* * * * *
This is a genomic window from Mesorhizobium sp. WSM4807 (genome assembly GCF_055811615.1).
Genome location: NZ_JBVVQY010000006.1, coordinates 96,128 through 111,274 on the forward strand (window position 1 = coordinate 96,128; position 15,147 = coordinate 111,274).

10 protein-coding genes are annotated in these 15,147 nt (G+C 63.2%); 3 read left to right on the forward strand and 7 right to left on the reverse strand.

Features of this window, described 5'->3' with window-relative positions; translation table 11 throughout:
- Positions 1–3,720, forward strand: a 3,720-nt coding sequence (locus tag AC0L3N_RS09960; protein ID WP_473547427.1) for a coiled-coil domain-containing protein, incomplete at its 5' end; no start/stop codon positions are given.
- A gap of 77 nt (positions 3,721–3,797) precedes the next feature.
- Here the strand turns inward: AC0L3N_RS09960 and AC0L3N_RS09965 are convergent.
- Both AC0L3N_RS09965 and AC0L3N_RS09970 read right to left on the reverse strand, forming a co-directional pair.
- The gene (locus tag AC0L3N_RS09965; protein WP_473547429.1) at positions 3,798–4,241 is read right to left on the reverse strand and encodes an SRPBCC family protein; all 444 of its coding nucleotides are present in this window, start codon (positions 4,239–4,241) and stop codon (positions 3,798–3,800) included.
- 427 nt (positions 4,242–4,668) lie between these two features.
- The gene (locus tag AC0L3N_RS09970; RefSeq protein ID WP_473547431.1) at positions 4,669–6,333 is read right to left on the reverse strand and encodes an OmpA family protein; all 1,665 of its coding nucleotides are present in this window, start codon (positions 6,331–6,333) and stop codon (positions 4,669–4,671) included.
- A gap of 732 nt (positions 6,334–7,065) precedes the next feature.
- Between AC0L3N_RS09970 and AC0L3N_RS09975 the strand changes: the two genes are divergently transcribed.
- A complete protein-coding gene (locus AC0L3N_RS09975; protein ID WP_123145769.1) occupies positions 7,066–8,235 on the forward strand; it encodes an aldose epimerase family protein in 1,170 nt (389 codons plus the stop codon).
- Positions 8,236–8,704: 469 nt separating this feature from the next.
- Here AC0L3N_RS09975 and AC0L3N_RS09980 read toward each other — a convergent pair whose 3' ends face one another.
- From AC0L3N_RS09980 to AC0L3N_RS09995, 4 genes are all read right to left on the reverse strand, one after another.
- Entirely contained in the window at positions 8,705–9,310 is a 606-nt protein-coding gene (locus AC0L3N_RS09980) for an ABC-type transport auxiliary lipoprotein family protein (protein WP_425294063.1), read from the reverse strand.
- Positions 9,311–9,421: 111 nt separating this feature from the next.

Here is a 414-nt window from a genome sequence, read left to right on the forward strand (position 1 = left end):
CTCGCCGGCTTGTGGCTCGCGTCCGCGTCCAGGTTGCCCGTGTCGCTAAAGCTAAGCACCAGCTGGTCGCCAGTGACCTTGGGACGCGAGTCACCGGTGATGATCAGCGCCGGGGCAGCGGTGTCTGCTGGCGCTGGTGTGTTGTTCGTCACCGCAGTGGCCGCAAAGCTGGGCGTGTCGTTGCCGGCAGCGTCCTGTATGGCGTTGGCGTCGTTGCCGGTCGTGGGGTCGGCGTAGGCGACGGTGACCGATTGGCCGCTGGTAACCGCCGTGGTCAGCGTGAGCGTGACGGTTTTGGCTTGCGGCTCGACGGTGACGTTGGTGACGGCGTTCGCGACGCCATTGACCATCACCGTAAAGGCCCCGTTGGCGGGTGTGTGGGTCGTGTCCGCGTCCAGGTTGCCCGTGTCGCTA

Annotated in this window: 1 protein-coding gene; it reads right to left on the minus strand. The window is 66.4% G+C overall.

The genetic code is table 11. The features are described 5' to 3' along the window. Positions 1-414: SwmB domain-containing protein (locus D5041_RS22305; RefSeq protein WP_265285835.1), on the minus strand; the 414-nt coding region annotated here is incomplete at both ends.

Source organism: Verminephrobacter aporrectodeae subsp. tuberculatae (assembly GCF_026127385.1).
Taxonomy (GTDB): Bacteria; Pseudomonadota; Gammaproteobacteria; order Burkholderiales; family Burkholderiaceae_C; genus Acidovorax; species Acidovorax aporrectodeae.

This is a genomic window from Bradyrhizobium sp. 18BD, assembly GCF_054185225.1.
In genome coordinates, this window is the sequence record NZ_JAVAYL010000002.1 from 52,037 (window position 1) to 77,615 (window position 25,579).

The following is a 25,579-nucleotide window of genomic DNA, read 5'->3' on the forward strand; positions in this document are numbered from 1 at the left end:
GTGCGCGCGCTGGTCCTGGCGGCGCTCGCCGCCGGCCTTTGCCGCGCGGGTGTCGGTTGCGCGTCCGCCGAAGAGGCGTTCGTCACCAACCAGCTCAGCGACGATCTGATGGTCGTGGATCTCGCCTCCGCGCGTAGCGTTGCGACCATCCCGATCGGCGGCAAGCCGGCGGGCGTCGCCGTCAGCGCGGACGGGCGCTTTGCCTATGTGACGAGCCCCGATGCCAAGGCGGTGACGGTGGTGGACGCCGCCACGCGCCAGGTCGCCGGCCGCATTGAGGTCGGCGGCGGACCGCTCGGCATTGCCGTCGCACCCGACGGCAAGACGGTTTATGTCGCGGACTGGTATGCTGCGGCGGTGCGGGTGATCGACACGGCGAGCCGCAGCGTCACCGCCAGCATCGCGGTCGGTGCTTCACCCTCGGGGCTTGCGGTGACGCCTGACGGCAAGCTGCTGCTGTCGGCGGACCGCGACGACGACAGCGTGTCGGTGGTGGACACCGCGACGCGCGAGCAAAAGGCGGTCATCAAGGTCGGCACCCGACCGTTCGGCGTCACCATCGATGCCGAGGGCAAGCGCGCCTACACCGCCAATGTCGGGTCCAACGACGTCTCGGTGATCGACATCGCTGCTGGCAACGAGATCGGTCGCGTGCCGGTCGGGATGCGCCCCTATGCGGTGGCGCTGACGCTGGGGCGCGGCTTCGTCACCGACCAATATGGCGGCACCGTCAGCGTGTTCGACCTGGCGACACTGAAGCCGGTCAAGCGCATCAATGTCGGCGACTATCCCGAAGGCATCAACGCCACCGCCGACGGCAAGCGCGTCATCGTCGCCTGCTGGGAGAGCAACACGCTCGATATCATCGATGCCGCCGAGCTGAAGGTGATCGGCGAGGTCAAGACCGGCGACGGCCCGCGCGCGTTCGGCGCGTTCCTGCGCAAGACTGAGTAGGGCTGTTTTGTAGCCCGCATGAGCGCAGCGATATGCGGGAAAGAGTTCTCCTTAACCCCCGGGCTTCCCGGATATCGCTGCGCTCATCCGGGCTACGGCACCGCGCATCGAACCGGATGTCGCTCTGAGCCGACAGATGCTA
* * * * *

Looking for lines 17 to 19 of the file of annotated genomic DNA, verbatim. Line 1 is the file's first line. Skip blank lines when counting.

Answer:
- From AC0L3N_RS09980 to AC0L3N_RS09995, 4 genes are all read right to left on the reverse strand, one after another.
- Entirely contained in the window at positions 8,705–9,310 is a 606-nt protein-coding gene (locus AC0L3N_RS09980) for an ABC-type transport auxiliary lipoprotein family protein (protein WP_425294063.1), read from the reverse strand.
- Positions 9,311–9,421: 111 nt separating this feature from the next.